Poverty-row continuation of The Falcon series; mundane murder mystery showcasing Calvert's magic act skills.

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(as John F. Link)

Writers:

(screenplay), (original story) | 2 more credits »
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Cast

Cast overview, first billed only:
John Calvert ...
...
Margo Delgado
...
...
Johnny Morello
...
Thomas Mallon
Michael Mark ...
Salvation Army Captain
...
Naga
...
Ramon Delgado
Paul Regan ...
Bernie Horton
Eula Guy ...
Mrs. Murphy
Christine Larsen ...
Nurse (as Christine Larson)
Walter Soderling ...
Coroner
John Bagni ...
Ofiicer Bob
Jack Conrad ...
Sam the Locksmith
Peggy Wynne ...
Nurse
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Storyline

Conroy, A playboy, is found shot to death in his penthouse and a ne'er-do-well named Ramon Delgado (Paul Marion)tells the Falcon, Michale Watling (, John Calvert), that he committed the murder and asks the Falcon to keep a key for him until after his has been acquitted. He says he feels certain of an acquittal when the police learn that the motive for the killing was Conroy's attention to Delgado's wife, Margot (Rochelle Hudson). Tom Mallon (Theodore von Eltz)enters the case as Delgado's attorney, and after Delgado is found poisoned in his jail cell, the Falsob suspects Fallon of killing his own client. Written by Les Adams <longhorn1939@suddenlink.net>

Plot Summary | Add Synopsis

Genres:

Crime | Mystery

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Release Date:

1 April 1948 (USA)  »

Also Known As:

The Unwritten Law  »

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Runtime:

Sound Mix:

Aspect Ratio:

1.37 : 1
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Did You Know?

Trivia

No dialogue up to 04:32. The first line is "Hello". See more »

Connections

Follows The Falcon and the Co-eds (1943) See more »

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User Reviews

 
A middling tale
9 December 2012 | by (United Kingdom) – See all my reviews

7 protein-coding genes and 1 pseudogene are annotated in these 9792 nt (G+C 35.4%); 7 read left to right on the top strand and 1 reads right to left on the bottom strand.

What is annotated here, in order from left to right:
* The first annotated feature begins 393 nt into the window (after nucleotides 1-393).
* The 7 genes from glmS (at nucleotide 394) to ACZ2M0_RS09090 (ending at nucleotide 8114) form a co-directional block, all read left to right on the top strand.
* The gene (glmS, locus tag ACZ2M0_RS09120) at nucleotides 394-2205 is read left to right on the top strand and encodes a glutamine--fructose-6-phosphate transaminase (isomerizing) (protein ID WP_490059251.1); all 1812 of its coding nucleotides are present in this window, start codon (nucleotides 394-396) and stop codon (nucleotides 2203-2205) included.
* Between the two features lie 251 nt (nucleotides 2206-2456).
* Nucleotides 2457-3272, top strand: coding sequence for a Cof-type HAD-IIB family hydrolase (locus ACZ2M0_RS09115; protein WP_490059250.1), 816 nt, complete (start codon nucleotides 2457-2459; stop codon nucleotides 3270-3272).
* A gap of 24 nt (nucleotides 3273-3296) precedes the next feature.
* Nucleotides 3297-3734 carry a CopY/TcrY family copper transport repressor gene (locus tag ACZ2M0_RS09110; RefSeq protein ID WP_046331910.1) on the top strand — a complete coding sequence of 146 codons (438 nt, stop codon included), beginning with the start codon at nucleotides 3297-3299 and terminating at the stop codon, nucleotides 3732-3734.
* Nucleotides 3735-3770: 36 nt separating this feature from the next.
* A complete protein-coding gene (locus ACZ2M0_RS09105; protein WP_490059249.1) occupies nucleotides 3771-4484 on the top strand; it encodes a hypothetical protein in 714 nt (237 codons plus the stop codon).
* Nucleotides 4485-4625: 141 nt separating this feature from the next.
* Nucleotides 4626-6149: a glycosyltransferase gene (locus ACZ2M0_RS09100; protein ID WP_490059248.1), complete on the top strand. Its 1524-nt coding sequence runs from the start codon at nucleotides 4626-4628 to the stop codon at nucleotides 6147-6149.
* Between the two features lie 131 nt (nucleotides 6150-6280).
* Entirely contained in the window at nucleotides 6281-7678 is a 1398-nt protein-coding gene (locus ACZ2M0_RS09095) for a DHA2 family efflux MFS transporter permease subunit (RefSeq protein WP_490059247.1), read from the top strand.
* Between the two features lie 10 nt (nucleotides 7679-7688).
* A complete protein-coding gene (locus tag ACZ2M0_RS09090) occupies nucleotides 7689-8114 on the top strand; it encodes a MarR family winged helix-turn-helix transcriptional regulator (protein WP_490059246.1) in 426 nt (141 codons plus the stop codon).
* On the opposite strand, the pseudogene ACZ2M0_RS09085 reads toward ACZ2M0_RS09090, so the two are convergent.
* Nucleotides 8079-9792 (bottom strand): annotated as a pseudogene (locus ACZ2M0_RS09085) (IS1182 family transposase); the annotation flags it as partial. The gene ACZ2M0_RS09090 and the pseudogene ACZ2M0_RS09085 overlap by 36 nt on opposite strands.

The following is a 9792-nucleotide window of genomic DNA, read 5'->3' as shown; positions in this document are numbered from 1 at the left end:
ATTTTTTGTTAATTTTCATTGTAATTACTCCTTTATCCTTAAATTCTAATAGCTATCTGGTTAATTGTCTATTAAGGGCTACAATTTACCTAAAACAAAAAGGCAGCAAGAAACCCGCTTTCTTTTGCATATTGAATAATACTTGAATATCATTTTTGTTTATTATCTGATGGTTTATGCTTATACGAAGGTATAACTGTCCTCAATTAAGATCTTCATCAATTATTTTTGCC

This is the 14th Falcon film, and the first of three starring John Calvert as a detective based on Michael Arlen's character the Falcon. After these three, the Falcon films ended. In my review of the final one, I shall give a chronological list of all 16. The title of this film has no relevance to the film whatever, as there is no devil and no cargo. Nor is the film anything to do with ships and the sea, as 'cargo' might imply. (There was a silent film in 1925 called THE DEVIL'S CARGO, but it is apparently lost, no surviving person appears to have seen it, and it can have had no connection with this one.) This film is a pastiche, very badly acted, extremely low budget, and should not really have been called a Falcon film. The producers presumably paid something for the right to use the name, but there all resemblances end. John Calvert appears to have some admirers, and I would not wish to depress them too much, but let's put it like this: there are two kinds of charm, natural charm and practised charm. George Sanders and Tom Conway (real-life brothers) had the former and John Calvert makes an attempt at the latter. Those of us who like the real thing can only be annoyed. However, he does his best, and really tries, so let us be merciful and not turn it off. The film does have about a dozen instances of snappy dialogue, such as this exchange: Falcon: 'Are you going somewhere?' Dame: 'My maid let the canary out and I'm going looking for it.' Not the highest calibre gags, but some are amusing and witty. As for the mystery story, it has some excellent twists and shows creative planning. Undemanding viewers of old mystery movies will probably enjoy this one. The idea of the mysterious key to a locker containing a bomb which explodes and kills the inquisitive enquirer who opens it is a new angle. (Were there Taliban in 1948?) And it genuinely is difficult in this film to guess whodunit, since the man who confesses at the beginning of the film is not guilty of killing the stiff. Also, the means of delivering a fatal poison to a man in a jail cell is novel and ingenious. I must remember that the next time my psychopathic neighbour is arrested, or perhaps when a certain crooked accountant finally gets locked up. When one thinks about it, there are so many candidates! Just joking. It so quaint that one man when questioned by the police in this film is asked why he carried a revolver to meet the murdered man (but didn't use it), he says as casually and nonchalantly as can be: 'I always carry a revolver.' And he is not challenged further. That was then and this is now. Ah, those were the days when a bulge in a pocket really did not mean one was pleased to see Mae West. There is a pathetic attempt to liven this film up by giving John Calvert a dog called Brains Trust (the real dog who plays the dog had the same name, funny that). But John Calvert is no William Powell, as Lloyd Bentsen might have said, and Brains Trust only knows how to bark, pant, and shake hands. That's it. Well, two more to go.


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